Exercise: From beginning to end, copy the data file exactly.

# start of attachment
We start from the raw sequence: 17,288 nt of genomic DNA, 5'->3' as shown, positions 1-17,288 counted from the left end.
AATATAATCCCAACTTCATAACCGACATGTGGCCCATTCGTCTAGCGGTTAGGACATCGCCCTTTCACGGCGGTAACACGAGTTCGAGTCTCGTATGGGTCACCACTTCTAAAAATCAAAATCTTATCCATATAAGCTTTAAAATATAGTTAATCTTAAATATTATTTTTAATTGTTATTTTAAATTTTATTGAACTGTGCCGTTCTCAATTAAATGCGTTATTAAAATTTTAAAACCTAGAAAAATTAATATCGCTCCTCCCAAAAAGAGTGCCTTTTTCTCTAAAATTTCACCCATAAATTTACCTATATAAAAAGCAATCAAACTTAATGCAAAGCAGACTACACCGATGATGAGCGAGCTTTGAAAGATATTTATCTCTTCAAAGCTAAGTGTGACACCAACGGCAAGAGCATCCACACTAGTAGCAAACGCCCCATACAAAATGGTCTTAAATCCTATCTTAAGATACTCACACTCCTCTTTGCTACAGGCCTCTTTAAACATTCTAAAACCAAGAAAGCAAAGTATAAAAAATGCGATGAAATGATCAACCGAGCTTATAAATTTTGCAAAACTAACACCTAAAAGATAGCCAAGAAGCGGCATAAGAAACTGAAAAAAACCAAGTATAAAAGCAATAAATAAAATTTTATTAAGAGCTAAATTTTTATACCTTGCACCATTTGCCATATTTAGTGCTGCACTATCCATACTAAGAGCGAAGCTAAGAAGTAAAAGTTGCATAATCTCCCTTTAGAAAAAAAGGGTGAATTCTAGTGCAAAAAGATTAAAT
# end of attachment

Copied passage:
We start from the raw sequence: 17,288 nt of genomic DNA, 5'->3' as shown, positions 1-17,288 counted from the left end.
AATATAATCCCAACTTCATAACCGACATGTGGCCCATTCGTCTAGCGGTTAGGACATCGCCCTTTCACGGCGGTAACACGAGTTCGAGTCTCGTATGGGTCACCACTTCTAAAAATCAAAATCTTATCCATATAAGCTTTAAAATATAGTTAATCTTAAATATTATTTTTAATTGTTATTTTAAATTTTATTGAACTGTGCCGTTCTCAATTAAATGCGTTATTAAAATTTTAAAACCTAGAAAAATTAATATCGCTCCTCCCAAAAAGAGTGCCTTTTTCTCTAAAATTTCACCCATAAATTTACCTATATAAAAAGCAATCAAACTTAATGCAAAGCAGACTACACCGATGATGAGCGAGCTTTGAAAGATATTTATCTCTTCAAAGCTAAGTGTGACACCAACGGCAAGAGCATCCACACTAGTAGCAAACGCCCCATACAAAATGGTCTTAAATCCTATCTTAAGATACTCACACTCCTCTTTGCTACAGGCCTCTTTAAACATTCTAAAACCAAGAAAGCAAAGTATAAAAAATGCGATGAAATGATCAACCGAGCTTATAAATTTTGCAAAACTAACACCTAAAAGATAGCCAAGAAGCGGCATAAGAAACTGAAAAAAACCAAGTATAAAAGCAATAAATAAAATTTTATTAAGAGCTAAATTTTTATACCTTGCACCATTTGCCATATTTAGTGCTGCACTATCCATACTAAGAGCGAAGCTAAGAAGTAAAAGTTGCATAATCTCCCTTTAGAAAAAAAGGGTGAATTCTAGTGCAAAAAGATTAAAT